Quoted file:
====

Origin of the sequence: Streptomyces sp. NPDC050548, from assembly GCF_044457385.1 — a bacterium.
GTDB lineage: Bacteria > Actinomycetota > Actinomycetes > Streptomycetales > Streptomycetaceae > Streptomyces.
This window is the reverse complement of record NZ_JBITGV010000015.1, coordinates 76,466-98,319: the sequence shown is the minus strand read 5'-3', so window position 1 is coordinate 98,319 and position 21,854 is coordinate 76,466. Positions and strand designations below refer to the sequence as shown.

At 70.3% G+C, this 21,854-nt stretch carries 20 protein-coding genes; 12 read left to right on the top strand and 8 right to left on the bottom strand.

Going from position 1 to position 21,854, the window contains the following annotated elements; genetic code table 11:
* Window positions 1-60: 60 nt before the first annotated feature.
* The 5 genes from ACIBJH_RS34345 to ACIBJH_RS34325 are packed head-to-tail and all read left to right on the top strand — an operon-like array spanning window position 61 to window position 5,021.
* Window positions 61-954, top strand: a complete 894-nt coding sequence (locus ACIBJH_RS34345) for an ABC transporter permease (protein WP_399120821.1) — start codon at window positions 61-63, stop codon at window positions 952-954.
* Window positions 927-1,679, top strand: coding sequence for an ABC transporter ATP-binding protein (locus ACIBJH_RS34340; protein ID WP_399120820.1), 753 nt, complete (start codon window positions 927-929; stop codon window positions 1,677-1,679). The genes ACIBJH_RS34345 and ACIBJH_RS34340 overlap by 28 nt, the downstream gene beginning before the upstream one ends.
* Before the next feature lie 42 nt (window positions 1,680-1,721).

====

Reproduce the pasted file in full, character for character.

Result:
Origin of the sequence: Streptomyces sp. NPDC050548, from assembly GCF_044457385.1 — a bacterium.
GTDB lineage: Bacteria > Actinomycetota > Actinomycetes > Streptomycetales > Streptomycetaceae > Streptomyces.
This window is the reverse complement of record NZ_JBITGV010000015.1, coordinates 76,466-98,319: the sequence shown is the minus strand read 5'-3', so window position 1 is coordinate 98,319 and position 21,854 is coordinate 76,466. Positions and strand designations below refer to the sequence as shown.

At 70.3% G+C, this 21,854-nt stretch carries 20 protein-coding genes; 12 read left to right on the top strand and 8 right to left on the bottom strand.

Going from position 1 to position 21,854, the window contains the following annotated elements; genetic code table 11:
* Window positions 1-60: 60 nt before the first annotated feature.
* The 5 genes from ACIBJH_RS34345 to ACIBJH_RS34325 are packed head-to-tail and all read left to right on the top strand — an operon-like array spanning window position 61 to window position 5,021.
* Window positions 61-954, top strand: a complete 894-nt coding sequence (locus ACIBJH_RS34345) for an ABC transporter permease (protein WP_399120821.1) — start codon at window positions 61-63, stop codon at window positions 952-954.
* Window positions 927-1,679, top strand: coding sequence for an ABC transporter ATP-binding protein (locus ACIBJH_RS34340; protein ID WP_399120820.1), 753 nt, complete (start codon window positions 927-929; stop codon window positions 1,677-1,679). The genes ACIBJH_RS34345 and ACIBJH_RS34340 overlap by 28 nt, the downstream gene beginning before the upstream one ends.
* Before the next feature lie 42 nt (window positions 1,680-1,721).